For recovering teetotallers, like me, Thinking Drinkers is the perfect Edinburgh show. On stage, two sprucely dressed actors perform sketches about booze while a team of well-trained ushers race around plying the audience with strong liquor from plastic beakers. In under an hour, I swallowed a can of ale chased by vodka, gin, rum and Irish whiskey. It’s a decent show but, for obvious reasons, forgettable.
Nina’s Got News is the first fringe play written by Frank Skinner. Nina has split up with her besotted boyfriend, Chris. When he answers a summons to her flat he’s hoping for a valedictory romp. But Nina has asked her best pal Vanessa over and the three chums engage in amusing wordplay as they try to place their friendship on a new footing. Then a shock announcement. Nina has started to levitate. In recent weeks, she claims, she has spontaneously rocketed ceiling-wards on several occasions. Vanessa wants to see Nina’s gravity-defying skills in action and she ushers the human weather-balloon next door. Chris stays put, hoping to sneak a look at Nina’s diary. Vanessa re-enters and declares that Nina has indeed performed a feat of indoor aviation. Then comes another shock. A second character claims to be in possession of magical powers. And at this point the drama collapses into irrelevance and trickles away into a useless deadend. What a pity. Skinner’s characters are smart, likeable types and his dialogue never fails to sparkle. Yet the play feels like homework dashed off against the clock. With more discipline and industry Skinner could be the new Alan Bennett.
Diary of an Expat is a monologue by an Italian migrant living in London. She cherishes the EU’s dream of a borderless paradise but she exhibits unwitting national prejudices of her own. She chastises the English for serving her instant coffee, and she changes her name from Cecilia to Kate because she can’t bear to hear Londoners mispronounce the original. Brexit traumatises her. She describes a recurring nightmare in which the streets are filled with fascists (although she omits to mention where fascism was born). Her application for British residency involves fees that are so high she’s obliged to delay buying a car. That she equates UK citizenship with material possessions is understandable and revealing. Her high-minded quest for international fraternity is nothing to do with it. It’s about avoiding public transport.
Songwriters who can’t sing call themselves performance poets. Jess Green, a Labour activist, delivers an hour of rhyming invective and personal comment on Jeremy Corbyn’s plan to turn this country into heaven on earth. Green has a marked antipathy to women. She retains bitter memories of unpleasant girls at school; she devotes an entire song to a female neighbour whose musical tastes she disliked; and she attacks Nicky Morgan, the former education secretary, while sparing Morgan’s predecessor, Michael Gove. Her show ends with a threat. ‘You’d better not let me down, Jeremy,’ she growls. This suggests that even the messiah is being singled out as a potential traitor. Green offers an interesting glimpse into the socialist mindset. Many lefties are afflicted by a streak of misanthropy which they hope the revolution will cure. On the contrary, the revolution merely enlarges the scope for misanthropy to express itself.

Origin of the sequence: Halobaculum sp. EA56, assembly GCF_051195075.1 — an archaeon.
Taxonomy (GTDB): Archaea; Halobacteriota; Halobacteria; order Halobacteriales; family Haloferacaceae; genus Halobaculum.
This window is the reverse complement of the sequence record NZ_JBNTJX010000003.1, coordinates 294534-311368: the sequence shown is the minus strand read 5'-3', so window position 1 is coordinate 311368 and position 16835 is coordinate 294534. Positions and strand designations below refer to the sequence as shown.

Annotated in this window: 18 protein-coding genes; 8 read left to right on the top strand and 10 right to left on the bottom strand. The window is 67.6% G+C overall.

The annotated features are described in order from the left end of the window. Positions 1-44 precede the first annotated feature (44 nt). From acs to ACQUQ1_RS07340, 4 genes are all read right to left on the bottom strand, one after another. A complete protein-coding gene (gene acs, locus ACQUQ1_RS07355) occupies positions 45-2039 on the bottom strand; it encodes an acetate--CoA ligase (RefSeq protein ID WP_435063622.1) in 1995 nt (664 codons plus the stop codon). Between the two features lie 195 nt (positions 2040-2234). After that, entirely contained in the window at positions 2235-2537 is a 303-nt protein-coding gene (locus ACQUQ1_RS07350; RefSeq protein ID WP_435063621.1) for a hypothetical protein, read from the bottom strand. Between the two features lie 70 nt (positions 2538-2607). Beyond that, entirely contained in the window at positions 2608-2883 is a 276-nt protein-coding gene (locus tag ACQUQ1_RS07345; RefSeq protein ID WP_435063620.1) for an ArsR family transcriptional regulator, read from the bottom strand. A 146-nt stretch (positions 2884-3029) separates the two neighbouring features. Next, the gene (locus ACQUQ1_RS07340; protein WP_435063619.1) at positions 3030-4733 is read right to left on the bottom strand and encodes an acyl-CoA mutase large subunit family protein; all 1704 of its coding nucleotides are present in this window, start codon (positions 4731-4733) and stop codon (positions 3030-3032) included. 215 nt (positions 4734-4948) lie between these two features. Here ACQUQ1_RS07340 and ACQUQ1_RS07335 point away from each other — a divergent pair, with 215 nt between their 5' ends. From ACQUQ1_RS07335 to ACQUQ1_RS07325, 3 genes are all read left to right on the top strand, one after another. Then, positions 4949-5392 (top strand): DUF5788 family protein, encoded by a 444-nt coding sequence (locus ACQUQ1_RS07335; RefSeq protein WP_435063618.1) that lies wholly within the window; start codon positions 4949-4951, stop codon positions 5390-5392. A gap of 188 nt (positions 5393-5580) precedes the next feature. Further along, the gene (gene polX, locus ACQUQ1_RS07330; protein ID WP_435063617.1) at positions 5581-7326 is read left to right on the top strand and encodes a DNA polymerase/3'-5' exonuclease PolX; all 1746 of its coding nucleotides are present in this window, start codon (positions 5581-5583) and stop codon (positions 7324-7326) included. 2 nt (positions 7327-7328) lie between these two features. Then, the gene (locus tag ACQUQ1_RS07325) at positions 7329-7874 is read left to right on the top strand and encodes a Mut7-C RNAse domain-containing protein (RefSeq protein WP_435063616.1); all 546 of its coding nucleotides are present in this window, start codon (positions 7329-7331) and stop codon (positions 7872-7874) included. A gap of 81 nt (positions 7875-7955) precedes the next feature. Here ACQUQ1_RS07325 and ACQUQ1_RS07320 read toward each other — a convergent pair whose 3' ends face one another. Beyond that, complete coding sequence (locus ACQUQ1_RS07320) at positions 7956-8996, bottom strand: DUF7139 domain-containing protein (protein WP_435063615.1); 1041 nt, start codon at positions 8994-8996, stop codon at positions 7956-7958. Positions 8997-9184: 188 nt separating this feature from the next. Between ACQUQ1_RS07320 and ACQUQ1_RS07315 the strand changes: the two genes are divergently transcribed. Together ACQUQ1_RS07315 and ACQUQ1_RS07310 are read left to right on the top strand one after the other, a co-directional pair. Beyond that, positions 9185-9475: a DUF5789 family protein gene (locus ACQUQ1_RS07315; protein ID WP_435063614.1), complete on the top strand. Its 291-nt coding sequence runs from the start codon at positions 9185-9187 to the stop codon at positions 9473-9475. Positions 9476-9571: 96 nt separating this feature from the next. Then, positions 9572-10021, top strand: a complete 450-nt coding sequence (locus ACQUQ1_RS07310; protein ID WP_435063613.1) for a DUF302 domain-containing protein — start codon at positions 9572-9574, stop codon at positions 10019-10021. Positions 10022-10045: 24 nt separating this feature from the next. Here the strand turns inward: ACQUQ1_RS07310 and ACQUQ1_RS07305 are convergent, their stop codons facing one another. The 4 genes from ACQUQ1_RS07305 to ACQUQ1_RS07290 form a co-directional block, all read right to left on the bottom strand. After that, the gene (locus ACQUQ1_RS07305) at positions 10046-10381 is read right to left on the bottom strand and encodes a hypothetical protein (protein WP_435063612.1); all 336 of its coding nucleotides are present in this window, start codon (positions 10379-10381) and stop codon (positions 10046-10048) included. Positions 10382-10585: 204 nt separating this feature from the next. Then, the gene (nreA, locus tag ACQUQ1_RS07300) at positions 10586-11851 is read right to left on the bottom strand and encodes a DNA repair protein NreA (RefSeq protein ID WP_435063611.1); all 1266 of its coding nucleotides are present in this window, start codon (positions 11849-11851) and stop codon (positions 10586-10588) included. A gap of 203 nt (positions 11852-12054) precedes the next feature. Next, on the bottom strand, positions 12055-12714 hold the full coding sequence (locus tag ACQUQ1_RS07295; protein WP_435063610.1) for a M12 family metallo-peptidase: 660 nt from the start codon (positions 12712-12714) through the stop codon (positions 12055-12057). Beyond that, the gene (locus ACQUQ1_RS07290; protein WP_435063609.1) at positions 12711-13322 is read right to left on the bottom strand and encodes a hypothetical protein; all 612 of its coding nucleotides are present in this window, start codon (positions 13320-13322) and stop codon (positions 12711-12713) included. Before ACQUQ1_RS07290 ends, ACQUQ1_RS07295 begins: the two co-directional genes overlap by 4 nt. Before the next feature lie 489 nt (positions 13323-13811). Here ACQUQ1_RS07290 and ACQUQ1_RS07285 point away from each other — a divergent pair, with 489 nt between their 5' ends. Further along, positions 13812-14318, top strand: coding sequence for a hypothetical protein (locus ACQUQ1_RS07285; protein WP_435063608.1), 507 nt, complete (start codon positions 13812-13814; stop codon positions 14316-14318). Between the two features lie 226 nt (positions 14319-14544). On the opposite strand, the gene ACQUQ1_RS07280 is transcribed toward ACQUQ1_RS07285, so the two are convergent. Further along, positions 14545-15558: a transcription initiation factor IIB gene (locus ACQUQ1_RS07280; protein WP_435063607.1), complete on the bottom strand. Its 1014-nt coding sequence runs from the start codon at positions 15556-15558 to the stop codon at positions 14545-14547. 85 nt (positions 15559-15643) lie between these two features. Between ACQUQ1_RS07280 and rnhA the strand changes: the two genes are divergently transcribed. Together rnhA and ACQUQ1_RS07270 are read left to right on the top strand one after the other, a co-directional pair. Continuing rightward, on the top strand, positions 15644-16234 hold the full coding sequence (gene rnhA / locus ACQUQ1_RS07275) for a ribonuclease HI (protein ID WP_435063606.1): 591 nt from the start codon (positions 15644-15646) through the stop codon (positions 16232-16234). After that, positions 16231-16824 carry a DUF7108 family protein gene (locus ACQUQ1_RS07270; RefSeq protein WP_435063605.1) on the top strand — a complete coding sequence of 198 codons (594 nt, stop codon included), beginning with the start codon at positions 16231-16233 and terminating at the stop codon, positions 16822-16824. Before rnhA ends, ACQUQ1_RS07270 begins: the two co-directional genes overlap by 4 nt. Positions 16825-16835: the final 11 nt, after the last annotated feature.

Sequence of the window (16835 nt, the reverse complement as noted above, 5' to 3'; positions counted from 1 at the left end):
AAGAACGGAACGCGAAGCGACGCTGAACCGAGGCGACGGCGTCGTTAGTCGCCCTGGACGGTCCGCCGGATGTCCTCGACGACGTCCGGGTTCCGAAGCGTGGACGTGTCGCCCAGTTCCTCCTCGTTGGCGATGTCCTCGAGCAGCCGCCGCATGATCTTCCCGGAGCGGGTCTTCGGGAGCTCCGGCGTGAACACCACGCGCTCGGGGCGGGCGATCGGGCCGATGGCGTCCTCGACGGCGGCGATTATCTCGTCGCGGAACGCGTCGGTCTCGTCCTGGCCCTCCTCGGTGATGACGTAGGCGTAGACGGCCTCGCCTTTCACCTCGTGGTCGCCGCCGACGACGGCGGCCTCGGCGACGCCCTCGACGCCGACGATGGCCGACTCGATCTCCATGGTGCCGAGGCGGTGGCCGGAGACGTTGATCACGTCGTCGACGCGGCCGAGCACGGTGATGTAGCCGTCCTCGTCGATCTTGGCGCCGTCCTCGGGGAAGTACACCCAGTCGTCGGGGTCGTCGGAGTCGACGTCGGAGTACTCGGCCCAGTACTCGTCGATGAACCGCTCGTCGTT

The comedian Nick Hall delivers a dramatised lecture about Spencer Perceval (d. 1812), the only British prime minister to have been assassinated while in office. A great subject but Hall declines to take it seriously. His larky act includes the revelation that Perceval’s huge brood of children included two with the names Wayne and Jed. After 30 minutes, Hall backtracks and admits that he’s embellished the truth for fear of alienating his audience with the story of a Conservative toff who was elected to a Tory constituency. More trust in the material might help.
‘That Woman!’ was the Queen Mother’s code-name for Wallis Simpson. Melissa Jobe delivers a superb impersonation of the duchess. Elegantly attired in a gold tunic and skirt, she captures her subject’s poise, her earthy sexuality, her astute intelligence and her ambition. There’s a tad too much history here especially for those with a limited interest in Baltimore society in the 1920s. During her first marriage, Wallis embarked on a tour of China where her mastery of the language extended to a single phrase: ‘Dear boy, bring the champagne.’ The story moves to Europe in the 1930s and here some of the key personalities are missing. Churchill isn’t mentioned. Nor is Hitler, whom Wallis met in 1937. She described him vividly in her memoirs as cold, charmless and quite indifferent to women. The show has one great selling point. It analyses the Palace’s ruthless professional malice when it comes across an interloper whose interests appear inimical to its own. Meghan, beware.
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